Hush… Hush, Sweet Charlotte

 

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The legendary Bette Davis was born in 1908, so by the time 1964 rolled around, she wasn’t exactly a spring chicken anymore. At age 56, she wasn’t precisely finished, but it was widely acknowledged that the ‘good’ roles were mostly behind her.

The release that summer of Hush. . . Hush, Sweet Charlotte, would do little to dissuade many of that notion. To say it was not widely heralded as an instant classic by the critics, would be something of an understatement. More accurate perhaps, to say that it was widely dismissed as dreck.

Well .  .  . the critics were wrong.

The cast was stunning. Bette Davis, Olivia de Havilland, Joseph Cotton, Agnes Morehead, Cecil Kellaway, Bruce Dern, Victor Buono, George Kennedy, and Mary Astor, in her final film role. It was produced and directed by Robert Aldritch, It would be one of his few commercial disappointments.

The plot is as simple as it is timeless, and this wonderful motion-picture not only holds up well over time, but to my mind, has gotten better and better as the years have gone by. It was a cautionary tale at the time, and remains so today.

The subject was .  .  . gaslighting.  And oh yeah, not judging a book by it’s cover. And things are not necessarily what they seem. As if they ever were, in a Bette Davis film.

Charlotte Hollis, played by Davis, is a lady with a past. And about a ton of personal baggage. A tragedy in her youth  has left her, in the eyes of those who know her, a very mentally unstable character. She does little to change that perception of herself, as she ages in her childhood home, carrying a torch for a lover named John Mayhew(Bruce Dern) long dead. A man everyone assumes Charlotte has killed in a jealous rage. A man that went headless and handless to his grave, courtesy of the meat cleaver wielding killer.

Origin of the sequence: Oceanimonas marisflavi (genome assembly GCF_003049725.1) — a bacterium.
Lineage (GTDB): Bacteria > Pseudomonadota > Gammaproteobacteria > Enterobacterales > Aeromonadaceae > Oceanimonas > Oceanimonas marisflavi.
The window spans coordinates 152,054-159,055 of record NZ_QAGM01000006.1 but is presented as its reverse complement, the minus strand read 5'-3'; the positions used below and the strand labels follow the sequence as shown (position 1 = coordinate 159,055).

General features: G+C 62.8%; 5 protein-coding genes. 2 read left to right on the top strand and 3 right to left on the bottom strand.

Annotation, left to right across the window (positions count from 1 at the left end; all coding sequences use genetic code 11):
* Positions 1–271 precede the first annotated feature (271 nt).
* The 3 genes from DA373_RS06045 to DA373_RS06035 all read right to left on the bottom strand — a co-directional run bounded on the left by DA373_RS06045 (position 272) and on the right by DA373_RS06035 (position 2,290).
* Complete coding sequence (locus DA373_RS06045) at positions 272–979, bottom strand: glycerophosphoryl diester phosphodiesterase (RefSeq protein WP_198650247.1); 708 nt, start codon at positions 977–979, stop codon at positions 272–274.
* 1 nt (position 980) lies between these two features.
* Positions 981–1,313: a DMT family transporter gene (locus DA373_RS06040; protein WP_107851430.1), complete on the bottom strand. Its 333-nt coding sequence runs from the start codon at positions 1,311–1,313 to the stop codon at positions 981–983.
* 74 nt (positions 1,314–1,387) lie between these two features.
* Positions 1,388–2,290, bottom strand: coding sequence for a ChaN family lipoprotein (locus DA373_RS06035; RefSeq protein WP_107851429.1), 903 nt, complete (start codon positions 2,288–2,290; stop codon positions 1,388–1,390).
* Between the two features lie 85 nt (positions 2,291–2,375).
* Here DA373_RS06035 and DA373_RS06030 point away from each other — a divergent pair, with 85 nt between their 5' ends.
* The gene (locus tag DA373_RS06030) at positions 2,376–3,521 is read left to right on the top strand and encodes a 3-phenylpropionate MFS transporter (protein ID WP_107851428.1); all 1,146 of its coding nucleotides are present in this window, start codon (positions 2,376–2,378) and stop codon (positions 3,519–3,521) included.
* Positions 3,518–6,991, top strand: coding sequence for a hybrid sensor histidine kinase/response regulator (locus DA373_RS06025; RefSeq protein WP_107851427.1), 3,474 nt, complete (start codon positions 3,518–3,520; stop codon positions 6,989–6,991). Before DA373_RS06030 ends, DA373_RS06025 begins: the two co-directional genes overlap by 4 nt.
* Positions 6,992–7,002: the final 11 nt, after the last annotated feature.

The head was never found.

 

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Of course, long-missing decapitated heads have a tendency to re-appear in the movies, and old John Mayhew’s is no exception.

Charlotte’s home is slated for the wreaking-ball as progress marches on, and a new highway planned for the area. She has only a short time to leave the house, and of course, she refuses to do so, her decision enforced at the end of a rifle. No one wants to shoot the old lady, so construction is halted as reinforcements are called in.

Enter Charlotte’s cousin (Olivia de Havilland) and her partner (Joseph Cotton) to try to get old crazy Charlotte and her ever faithful housekeeper (Agnes Moorehead) out of the house.

As the inimitable Sherlock Holmes might have said .  .  . “The game is afoot.” A game that is sadistic, disgusting, and sometimes brutally sickening.

I won’t give away a shred of the ending. It’s just way too good for that. But I will tell you that it is a crackerjack ending. It made me smile as a fourteen year old kid, and it still does today, all these many decades later. It made, and makes me feel good too, and that is not a routine result in an ‘almost’ horror film.

Call it a mystery, thriller, suspense, a gothic tale with a touch of horror and a dose of the macacbre; whatever–it is riveting. Filmed in an age of Technicolor, in beautiful black and white, it is, I believe, an old film that was not well though of .  .  . that has become a classic.

Couple the suspense and atmosphere with a haunting song sang by Al Martino. It occurs throughout the film, and is practically guaranteed to make your skin crawl, and blood run cold.

Give it a watch and see if you do not agree. It is readily available on streaming service such as Netflix, and also for purchase at Amazon, both new and used. I provide an easy link for anyone interested.

 

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Next up, another great film from Bette’s golden years .  .  . Whatever Happened to Baby Jane.

Until then, Goodnight.

 

 

Nevada Street

An excerpt from The Reckoning – The Watchmaker – Book Three, by Lee Capp. Anticipated publication date: End of Summer, 2015